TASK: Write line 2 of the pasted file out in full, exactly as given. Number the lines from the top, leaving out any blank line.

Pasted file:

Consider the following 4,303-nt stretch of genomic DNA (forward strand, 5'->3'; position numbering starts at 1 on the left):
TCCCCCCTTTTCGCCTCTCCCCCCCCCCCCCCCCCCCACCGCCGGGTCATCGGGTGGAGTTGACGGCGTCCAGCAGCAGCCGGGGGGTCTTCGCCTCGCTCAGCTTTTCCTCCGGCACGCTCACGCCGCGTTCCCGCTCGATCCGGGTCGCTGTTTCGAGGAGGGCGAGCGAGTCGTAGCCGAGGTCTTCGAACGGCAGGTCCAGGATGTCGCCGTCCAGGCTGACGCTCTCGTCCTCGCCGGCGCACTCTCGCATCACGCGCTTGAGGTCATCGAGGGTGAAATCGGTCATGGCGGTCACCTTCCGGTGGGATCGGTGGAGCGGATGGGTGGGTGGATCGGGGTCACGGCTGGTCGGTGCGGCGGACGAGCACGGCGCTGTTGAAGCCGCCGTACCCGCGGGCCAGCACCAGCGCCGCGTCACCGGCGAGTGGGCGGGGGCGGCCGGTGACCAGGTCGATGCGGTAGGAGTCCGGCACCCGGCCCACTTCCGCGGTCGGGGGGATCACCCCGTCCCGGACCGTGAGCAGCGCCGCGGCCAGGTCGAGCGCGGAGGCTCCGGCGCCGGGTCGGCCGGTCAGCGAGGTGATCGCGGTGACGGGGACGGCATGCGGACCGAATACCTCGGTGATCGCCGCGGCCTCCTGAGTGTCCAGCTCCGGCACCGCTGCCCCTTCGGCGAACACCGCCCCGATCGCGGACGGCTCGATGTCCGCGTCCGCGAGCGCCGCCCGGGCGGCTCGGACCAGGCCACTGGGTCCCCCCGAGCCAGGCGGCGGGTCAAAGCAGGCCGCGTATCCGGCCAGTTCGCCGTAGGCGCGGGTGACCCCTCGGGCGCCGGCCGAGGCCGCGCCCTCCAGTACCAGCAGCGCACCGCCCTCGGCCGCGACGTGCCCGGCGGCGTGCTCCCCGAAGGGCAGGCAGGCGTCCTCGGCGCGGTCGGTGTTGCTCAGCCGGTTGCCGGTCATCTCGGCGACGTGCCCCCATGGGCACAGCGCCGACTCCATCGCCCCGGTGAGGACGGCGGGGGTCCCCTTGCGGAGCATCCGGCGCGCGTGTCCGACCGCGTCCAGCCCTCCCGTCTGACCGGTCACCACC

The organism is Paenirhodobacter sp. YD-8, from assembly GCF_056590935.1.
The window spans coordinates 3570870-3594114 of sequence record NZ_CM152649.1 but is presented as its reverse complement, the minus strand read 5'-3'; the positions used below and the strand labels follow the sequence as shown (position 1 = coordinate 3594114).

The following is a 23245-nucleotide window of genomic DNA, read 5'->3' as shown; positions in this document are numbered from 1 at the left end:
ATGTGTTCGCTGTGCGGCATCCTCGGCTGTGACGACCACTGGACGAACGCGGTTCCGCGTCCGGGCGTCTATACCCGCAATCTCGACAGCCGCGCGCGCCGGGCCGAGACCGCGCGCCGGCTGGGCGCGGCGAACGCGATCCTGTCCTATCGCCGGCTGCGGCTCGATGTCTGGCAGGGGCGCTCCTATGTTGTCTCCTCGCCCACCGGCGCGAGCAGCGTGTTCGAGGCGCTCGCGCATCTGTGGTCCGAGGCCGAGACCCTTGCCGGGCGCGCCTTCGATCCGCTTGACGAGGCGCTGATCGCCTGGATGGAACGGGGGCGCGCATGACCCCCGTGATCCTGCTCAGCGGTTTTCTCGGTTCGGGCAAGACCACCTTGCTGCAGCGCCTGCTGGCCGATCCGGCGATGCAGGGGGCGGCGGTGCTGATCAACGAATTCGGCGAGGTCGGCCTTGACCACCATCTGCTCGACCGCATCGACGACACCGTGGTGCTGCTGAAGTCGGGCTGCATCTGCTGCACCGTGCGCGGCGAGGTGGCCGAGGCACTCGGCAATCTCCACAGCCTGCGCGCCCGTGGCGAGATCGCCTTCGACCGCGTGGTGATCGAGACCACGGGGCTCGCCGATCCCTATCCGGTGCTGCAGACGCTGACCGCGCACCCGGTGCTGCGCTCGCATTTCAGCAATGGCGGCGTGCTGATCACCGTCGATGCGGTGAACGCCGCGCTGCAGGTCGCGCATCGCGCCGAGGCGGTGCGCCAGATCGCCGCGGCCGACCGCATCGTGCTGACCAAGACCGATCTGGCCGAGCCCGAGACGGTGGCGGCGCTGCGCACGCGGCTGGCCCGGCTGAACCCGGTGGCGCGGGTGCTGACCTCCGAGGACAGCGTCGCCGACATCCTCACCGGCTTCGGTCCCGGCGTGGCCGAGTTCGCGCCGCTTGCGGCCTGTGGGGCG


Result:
TCCCCCCTTTTCGCCTCTCCCCCCCCCCCCCCCCCCCACCGCCGGGTCATCGGGTGGAGTTGACGGCGTCCAGCAGCAGCCGGGGGGTCTTCGCCTCGCTCAGCTTTTCCTCCGGCACGCTCACGCCGCGTTCCCGCTCGATCCGGGTCGCTGTTTCGAGGAGGGCGAGCGAGTCGTAGCCGAGGTCTTCGAACGGCAGGTCCAGGATGTCGCCGTCCAGGCTGACGCTCTCGTCCTCGCCGGCGCACTCTCGCATCACGCGCTTGAGGTCATCGAGGGTGAAATCGGTCATGGCGGTCACCTTCCGGTGGGATCGGTGGAGCGGATGGGTGGGTGGATCGGGGTCACGGCTGGTCGGTGCGGCGGACGAGCACGGCGCTGTTGAAGCCGCCGTACCCGCGGGCCAGCACCAGCGCCGCGTCACCGGCGAGTGGGCGGGGGCGGCCGGTGACCAGGTCGATGCGGTAGGAGTCCGGCACCCGGCCCACTTCCGCGGTCGGGGGGATCACCCCGTCCCGGACCGTGAGCAGCGCCGCGGCCAGGTCGAGCGCGGAGGCTCCGGCGCCGGGTCGGCCGGTCAGCGAGGTGATCGCGGTGACGGGGACGGCATGCGGACCGAATACCTCGGTGATCGCCGCGGCCTCCTGAGTGTCCAGCTCCGGCACCGCTGCCCCTTCGGCGAACACCGCCCCGATCGCGGACGGCTCGATGTCCGCGTCCGCGAGCGCCGCCCGGGCGGCTCGGACCAGGCCACTGGGTCCCCCCGAGCCAGGCGGCGGGTCAAAGCAGGCCGCGTATCCGGCCAGTTCGCCGTAGGCGCGGGTGACCCCTCGGGCGCCGGCCGAGGCCGCGCCCTCCAGTACCAGCAGCGCACCGCCCTCGGCCGCGACGTGCCCGGCGGCGTGCTCCCCGAAGGGCAGGCAGGCGTCCTCGGCGCGGTCGGTGTTGCTCAGCCGGTTGCCGGTCATCTCGGCGACGTGCCCCCATGGGCACAGCGCCGACTCCATCGCCCCGGTGAGGACGGCGGGGGTCCCCTTGCGGAGCATCCGGCGCGCGTGTCCGACCGCGTCCAGCCCTCCCGTCTGACCGGTCACCACC